Let me be the first to say... (5, Funny)

Anonymous Coward | more than 4 years ago | (#30496588)

I didn't see that coming.

(C'mon! It's funny! Photons! Femtoseconds! Ahh.. fergetaboutit.)

Videos or it didn't happen! (3, Insightful)

SanityInAnarchy (655584) | more than 4 years ago | (#30496632)

There are two tiny pictures there, but no videos, and no links other than to another press release which also doesn't have videos.

Am I just not looking hard enough?

Re:Videos or it didn't happen! (2, Funny)

TubeSteak (669689) | more than 4 years ago | (#30497622)

There are two tiny pictures there, but no videos, and no links other than to another press release which also doesn't have videos.

Am I just not looking hard enough?

The videos and links are there, but every time you look for them, you change the reality of their existence.
I suggest blindly clicking around the page until you hear the video playing.

Re:Videos or it didn't happen! (0)

Anonymous Coward | more than 4 years ago | (#30497916)

This is not offtopic, moron.
It's called a joke: a play on words or concepts, which tries to provoke some kind of thought ressonance in the readers/listeners.

Obviously it failed with you -- maybe in the "thought" part.

But know ye this is not OT.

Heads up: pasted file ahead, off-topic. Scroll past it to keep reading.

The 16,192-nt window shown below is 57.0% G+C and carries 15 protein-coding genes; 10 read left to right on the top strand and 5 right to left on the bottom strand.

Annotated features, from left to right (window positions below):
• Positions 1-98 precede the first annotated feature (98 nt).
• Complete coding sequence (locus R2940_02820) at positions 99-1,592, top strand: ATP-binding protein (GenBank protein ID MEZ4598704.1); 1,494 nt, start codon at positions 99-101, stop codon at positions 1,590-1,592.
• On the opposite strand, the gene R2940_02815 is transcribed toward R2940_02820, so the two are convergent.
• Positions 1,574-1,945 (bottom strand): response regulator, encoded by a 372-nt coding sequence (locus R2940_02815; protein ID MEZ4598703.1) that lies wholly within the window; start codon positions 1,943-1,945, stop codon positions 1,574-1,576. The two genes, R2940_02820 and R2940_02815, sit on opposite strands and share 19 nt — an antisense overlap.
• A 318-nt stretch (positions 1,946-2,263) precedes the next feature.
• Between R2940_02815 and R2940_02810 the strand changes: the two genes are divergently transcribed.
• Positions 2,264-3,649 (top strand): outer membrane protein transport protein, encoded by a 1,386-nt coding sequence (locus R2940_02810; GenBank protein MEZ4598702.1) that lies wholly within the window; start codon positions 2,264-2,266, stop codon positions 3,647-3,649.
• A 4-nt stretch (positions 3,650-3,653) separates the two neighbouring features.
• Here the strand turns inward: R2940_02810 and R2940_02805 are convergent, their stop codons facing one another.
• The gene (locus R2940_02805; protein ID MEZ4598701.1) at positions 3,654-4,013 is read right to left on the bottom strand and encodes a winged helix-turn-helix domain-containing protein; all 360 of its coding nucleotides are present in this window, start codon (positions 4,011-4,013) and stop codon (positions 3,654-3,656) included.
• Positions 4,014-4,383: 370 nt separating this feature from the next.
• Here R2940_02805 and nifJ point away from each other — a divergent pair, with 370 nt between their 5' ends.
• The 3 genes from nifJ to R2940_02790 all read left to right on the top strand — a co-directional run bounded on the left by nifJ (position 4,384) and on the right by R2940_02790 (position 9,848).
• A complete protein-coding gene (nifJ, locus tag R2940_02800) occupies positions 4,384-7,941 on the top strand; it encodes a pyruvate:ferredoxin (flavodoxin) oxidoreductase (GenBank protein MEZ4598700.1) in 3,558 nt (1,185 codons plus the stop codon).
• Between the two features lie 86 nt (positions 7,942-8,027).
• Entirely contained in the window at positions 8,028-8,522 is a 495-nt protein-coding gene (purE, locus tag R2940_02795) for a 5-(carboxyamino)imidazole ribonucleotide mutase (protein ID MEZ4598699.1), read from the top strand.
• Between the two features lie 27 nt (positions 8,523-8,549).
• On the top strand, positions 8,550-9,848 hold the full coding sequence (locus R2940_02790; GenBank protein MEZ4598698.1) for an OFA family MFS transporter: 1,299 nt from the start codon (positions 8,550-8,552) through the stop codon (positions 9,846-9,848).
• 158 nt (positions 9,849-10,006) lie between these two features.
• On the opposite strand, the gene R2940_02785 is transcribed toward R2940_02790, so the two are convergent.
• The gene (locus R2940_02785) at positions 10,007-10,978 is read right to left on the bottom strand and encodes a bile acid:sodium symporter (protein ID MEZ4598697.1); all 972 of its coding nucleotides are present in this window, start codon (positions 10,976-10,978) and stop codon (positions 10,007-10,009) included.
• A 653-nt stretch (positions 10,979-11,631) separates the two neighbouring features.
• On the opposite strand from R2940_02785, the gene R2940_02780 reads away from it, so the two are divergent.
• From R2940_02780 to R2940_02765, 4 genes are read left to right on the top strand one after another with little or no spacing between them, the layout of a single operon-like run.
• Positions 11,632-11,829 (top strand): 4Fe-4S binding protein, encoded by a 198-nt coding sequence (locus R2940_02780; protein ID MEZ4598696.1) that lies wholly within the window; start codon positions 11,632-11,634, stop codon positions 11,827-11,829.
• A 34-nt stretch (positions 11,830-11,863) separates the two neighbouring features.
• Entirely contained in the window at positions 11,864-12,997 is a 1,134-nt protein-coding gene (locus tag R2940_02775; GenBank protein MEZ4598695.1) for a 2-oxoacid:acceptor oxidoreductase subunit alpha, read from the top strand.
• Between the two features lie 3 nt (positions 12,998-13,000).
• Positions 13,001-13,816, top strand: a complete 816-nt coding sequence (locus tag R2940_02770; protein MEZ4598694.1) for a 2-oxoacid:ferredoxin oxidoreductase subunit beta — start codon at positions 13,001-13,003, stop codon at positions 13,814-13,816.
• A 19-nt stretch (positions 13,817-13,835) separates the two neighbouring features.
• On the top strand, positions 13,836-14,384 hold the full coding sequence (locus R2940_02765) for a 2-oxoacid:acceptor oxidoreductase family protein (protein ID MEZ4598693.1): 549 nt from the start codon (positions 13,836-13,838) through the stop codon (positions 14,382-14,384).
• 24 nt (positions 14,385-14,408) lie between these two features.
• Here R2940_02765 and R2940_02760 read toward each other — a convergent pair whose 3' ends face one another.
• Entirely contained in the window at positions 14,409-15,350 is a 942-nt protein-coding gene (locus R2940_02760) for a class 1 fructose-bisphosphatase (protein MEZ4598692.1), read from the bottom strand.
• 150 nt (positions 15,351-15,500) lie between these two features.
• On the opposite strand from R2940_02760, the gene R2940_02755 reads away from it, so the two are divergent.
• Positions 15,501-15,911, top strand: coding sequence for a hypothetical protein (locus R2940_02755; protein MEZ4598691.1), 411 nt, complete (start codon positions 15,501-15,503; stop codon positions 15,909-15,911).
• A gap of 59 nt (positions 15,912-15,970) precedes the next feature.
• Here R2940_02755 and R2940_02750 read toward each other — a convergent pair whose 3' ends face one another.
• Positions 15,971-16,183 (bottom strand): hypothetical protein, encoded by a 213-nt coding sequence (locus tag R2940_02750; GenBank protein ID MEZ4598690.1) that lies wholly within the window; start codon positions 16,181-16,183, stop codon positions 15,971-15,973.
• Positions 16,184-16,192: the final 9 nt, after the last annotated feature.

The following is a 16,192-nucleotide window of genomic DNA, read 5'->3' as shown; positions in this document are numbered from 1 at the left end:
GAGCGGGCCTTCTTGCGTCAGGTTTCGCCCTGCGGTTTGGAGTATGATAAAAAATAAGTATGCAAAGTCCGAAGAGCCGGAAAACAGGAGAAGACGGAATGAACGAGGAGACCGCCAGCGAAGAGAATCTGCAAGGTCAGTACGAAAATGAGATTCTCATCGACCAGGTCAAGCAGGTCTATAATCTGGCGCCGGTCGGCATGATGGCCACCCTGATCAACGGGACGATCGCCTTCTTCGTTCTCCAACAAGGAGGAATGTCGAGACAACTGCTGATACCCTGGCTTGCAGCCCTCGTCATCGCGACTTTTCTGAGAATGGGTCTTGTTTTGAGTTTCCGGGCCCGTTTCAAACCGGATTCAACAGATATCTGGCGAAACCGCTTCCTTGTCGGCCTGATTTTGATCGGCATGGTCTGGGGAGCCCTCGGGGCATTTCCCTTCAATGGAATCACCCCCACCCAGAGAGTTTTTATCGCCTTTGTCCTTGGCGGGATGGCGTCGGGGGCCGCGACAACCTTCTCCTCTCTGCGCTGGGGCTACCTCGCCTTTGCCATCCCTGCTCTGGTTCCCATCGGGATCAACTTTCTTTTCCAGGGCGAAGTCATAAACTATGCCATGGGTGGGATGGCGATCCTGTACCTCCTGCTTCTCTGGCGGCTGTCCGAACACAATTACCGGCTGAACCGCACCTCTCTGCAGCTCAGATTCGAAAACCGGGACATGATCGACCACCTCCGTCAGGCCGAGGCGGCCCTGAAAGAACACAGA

Re:Videos or it didn't happen! (1)

tomhath (637240) | more than 4 years ago | (#30498252)

FTA:

observe fundamental chemical reactions occurring at the timescale of the femtosecond (one-millionth of a billionth of a second). The work "captured atoms and molecules in motion,"

It was a video, but it only lasted a femtosecond (and if this was Fark I'd say something about your mother here...).

Not new, over 100 years old (0)

Anonymous Coward | more than 4 years ago | (#30496656)

not really the same... (4, Informative)

slew (2918) | more than 4 years ago | (#30499162)

The photo-electric effect is when electrons are released from a material when they absorb energy from photons. When the energy of the photons isn't above the threshold energy of the material, you get nothing. Also the energy of the emitted electrons doesn't depend on the intensity of the light.

This new technique called PINEM (photon-induced near-field electron microscopy), is used to image the "glow" (i.e., photon emissions) that is emitted by objects that have been excited by femto-second laser pulses using short pulses of electron beams. The image of the object glow is formed by measuring the energy of the scatterred short electron beam.